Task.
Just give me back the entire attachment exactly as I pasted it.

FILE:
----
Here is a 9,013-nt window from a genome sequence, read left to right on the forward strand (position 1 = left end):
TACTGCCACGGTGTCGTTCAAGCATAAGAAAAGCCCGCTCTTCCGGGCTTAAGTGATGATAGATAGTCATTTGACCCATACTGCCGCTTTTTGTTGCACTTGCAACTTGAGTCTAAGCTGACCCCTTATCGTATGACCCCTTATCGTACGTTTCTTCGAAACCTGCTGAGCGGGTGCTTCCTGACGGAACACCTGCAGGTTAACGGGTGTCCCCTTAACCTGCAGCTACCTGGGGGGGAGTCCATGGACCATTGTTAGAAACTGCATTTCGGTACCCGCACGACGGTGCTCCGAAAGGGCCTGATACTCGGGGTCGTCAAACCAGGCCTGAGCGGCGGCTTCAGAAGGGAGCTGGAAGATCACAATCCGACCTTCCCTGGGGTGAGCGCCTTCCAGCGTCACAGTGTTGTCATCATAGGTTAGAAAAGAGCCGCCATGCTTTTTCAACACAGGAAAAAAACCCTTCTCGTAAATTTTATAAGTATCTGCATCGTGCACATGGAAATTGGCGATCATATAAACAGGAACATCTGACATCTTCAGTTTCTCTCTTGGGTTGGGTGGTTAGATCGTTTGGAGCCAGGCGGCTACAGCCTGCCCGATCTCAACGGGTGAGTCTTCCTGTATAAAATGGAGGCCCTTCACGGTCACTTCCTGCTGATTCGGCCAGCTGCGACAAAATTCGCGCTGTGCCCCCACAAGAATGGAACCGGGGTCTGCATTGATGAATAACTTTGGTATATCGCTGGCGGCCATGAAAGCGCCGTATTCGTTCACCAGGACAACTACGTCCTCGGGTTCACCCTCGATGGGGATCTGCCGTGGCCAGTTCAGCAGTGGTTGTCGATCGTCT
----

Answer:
Here is a 9,013-nt window from a genome sequence, read left to right on the forward strand (position 1 = left end):
TACTGCCACGGTGTCGTTCAAGCATAAGAAAAGCCCGCTCTTCCGGGCTTAAGTGATGATAGATAGTCATTTGACCCATACTGCCGCTTTTTGTTGCACTTGCAACTTGAGTCTAAGCTGACCCCTTATCGTATGACCCCTTATCGTACGTTTCTTCGAAACCTGCTGAGCGGGTGCTTCCTGACGGAACACCTGCAGGTTAACGGGTGTCCCCTTAACCTGCAGCTACCTGGGGGGGAGTCCATGGACCATTGTTAGAAACTGCATTTCGGTACCCGCACGACGGTGCTCCGAAAGGGCCTGATACTCGGGGTCGTCAAACCAGGCCTGAGCGGCGGCTTCAGAAGGGAGCTGGAAGATCACAATCCGACCTTCCCTGGGGTGAGCGCCTTCCAGCGTCACAGTGTTGTCATCATAGGTTAGAAAAGAGCCGCCATGCTTTTTCAACACAGGAAAAAAACCCTTCTCGTAAATTTTATAAGTATCTGCATCGTGCACATGGAAATTGGCGATCATATAAACAGGAACATCTGACATCTTCAGTTTCTCTCTTGGGTTGGGTGGTTAGATCGTTTGGAGCCAGGCGGCTACAGCCTGCCCGATCTCAACGGGTGAGTCTTCCTGTATAAAATGGAGGCCCTTCACGGTCACTTCCTGCTGATTCGGCCAGCTGCGACAAAATTCGCGCTGTGCCCCCACAAGAATGGAACCGGGGTCTGCATTGATGAATAACTTTGGTATATCGCTGGCGGCCATGAAAGCGCCGTATTCGTTCACCAGGACAACTACGTCCTCGGGTTCACCCTCGATGGGGATCTGCCGTGGCCAGTTCAGCAGTGGTTGTCGATCGTCT